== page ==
New Delhi , British-Polish startup Walletmore has claimed to be the first company to start selling payment chips that can be implanted in the body. The company says that it has sold 500 payment chips so far. With the help of this chip, you can make payments in shops, malls, hospitals etc. without debit / credit card or cash. For this only you have to take your hand near the contactless payment machine and money will be transferred from your bank to the shopkeeper’s account.
The company says that it is absolutely safe and it is approved by all the authorities. According to Walletmore, this chip works on Near Field Communication (NFC) technology. The same technique is used while making contactless payments from smartphones. At the same time, some other payment implants work on Radio Frequency Identification (RIFD). RIFD technology is used in contactless debit cards and credit cards. Significantly, the first chip was implanted in the human body in 1998.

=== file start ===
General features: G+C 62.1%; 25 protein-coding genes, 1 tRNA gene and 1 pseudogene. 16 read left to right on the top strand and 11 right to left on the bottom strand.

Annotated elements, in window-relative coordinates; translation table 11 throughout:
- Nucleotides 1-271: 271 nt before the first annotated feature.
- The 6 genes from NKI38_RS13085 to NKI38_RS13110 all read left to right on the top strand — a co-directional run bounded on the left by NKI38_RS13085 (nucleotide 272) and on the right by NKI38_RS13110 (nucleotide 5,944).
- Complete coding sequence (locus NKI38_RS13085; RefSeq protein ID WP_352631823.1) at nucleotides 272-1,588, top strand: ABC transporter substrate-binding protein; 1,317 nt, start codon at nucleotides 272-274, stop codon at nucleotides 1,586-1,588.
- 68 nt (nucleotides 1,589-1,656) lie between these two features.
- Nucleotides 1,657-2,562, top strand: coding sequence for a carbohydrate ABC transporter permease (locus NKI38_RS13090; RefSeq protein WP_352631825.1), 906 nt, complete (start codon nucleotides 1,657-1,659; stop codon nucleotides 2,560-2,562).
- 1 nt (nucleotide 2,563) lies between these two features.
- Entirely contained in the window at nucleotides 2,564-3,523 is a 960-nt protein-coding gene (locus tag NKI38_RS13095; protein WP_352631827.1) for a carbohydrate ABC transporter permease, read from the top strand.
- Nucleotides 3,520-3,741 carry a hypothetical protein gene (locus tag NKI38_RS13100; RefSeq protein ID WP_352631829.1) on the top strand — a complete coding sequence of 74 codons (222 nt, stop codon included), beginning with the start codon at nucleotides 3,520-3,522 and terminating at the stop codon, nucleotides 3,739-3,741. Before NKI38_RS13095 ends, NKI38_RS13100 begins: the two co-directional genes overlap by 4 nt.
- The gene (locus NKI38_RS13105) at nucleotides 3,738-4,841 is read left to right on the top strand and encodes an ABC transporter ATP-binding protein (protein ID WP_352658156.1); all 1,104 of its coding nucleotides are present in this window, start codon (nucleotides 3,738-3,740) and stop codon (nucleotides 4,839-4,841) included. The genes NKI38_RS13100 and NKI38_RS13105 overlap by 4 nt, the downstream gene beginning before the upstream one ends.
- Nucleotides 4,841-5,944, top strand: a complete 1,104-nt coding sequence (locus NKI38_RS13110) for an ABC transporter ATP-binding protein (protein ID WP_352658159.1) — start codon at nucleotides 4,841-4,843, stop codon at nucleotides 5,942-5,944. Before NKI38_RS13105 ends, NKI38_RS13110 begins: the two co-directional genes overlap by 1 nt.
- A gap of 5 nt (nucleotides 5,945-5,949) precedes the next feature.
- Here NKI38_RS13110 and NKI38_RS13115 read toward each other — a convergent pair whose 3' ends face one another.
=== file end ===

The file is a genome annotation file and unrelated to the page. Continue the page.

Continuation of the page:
What is the method of implant
The company says that this chip weighs less than 1 gram and is slightly larger than a grain of rice. It consists of a microchip and antenna. It is injected into the body through an injection. According to Walletmore, it does not need to be charged and remains stable in its place. The company has said that the material used in this chip is naturally available.
Must be in electromagnetic field for payment
The reading distance of this payment chip is very less. For payment, it is necessary that this chip should be in the electromagnetic zone of a RIFD or NFC reader. Payment will be made only when there is an electromagnetic coupling between the reader and the transponder.
concern about safety
In a survey conducted in 2021 among 4,000 people in the European Union and the UK, 51 percent said that they can definitely think about implants. However, the study also found that the biggest problem among people with this payment chip is security. Fintech experts say it certainly makes things easier, but people also have to think about what they are willing to sacrifice for convenience. She says that users will have to decide where they will set the boundary between privacy and convenience.